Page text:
Feb 28 2013

Canada: Boeing offers rival of F-35 — at half the price

Gepubliceerd door JSFNieuws.nl om 21:01 onder Global F35 News

Canadian CBC News television says “Boeing smells blood” after the Canadian Parliament forced the government to do a new evaluation in their fighter purchase process to replace the obsolete old CF-18 Hornets.

Boeing offers the new Super Hornet F/A-18 Super Hornet as a proven “real thing” against the “F-35 as a “shiny brochure of promises” and CBC News reports: “It has two engines to the F-35’s one — and, unlike the F-35, it’s ready now. Some 500 Super Hornets are already in service with the U.S. Navy. Dozens have already been sold to the Royal Australian Air Force, which, like Canada, was once committed to the F-35 but gave up waiting for it to prove itself.”

At half the price

The operating and support costs of the F-35 are sky-high. As CBC News writes: “The Super Hornet costs about $16,000 an hour to fly, he says — and the F-35 will be double that. Really? That sounded too good to be true — so CBC News dug into Boeing’s figures to see how credible they are.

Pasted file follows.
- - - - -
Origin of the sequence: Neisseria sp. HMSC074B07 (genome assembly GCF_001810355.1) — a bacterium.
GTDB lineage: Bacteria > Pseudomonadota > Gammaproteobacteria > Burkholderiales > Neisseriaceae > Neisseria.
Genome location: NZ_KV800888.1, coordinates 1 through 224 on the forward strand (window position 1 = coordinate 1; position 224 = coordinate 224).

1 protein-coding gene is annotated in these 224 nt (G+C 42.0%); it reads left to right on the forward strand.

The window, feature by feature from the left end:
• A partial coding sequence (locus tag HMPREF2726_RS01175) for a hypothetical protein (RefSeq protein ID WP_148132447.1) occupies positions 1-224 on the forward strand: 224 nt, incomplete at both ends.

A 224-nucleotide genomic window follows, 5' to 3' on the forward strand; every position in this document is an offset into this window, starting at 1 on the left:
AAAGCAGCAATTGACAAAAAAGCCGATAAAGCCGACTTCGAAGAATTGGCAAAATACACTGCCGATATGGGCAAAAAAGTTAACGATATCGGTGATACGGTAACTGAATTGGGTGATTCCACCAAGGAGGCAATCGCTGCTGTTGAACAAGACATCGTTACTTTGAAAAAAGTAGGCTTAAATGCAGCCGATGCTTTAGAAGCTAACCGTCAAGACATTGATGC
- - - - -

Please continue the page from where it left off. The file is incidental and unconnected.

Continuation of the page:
According to the GAO, the Super Hornet actually costs the U.S. Navy $15,346 an hour to fly. It sounds like a lot — until you see that the U.S. Air Force’s official “target” for operating the F-35 is $31,900 an hour. The GAO says it’s a little more — closer to $32,500. CBC also asked Lockheed Martin to say if it had any quarrel with these numbers — and it did not

CBC News asked Boeing about the “stealth argument”:

The next question is, though — is it a second-rate plane? Instead of the “Fifth Generation” stealth fighter that Lockheed Martin advertises, does Canada want to settle for a not-so-stealthy Generation 4.5?
Boeing is ready for that question, too. Mike Gibbons, the VP, phrases his answer carefully.
“We know that the Super Hornet has effective stealth, and that’s really the key. In fact, we believe we have a more affordable stealth than many other platforms that are being designed specifically and touted as stealthy platforms.”

Possibly a real competion in Canada

CBC News contacted the European manufacturers of the Typhoon — also known as the Eurofighter — as well as Dassault, the French maker of the Rafale, and Sweden’s Saab, which makes the Gripen. All said they’ve been contacted by the Canadian government and were ready to make their pitches.

Read more: CBC News; 27-feb-2013; “Boeing touts fighter jet to rival F-35 — at half the price

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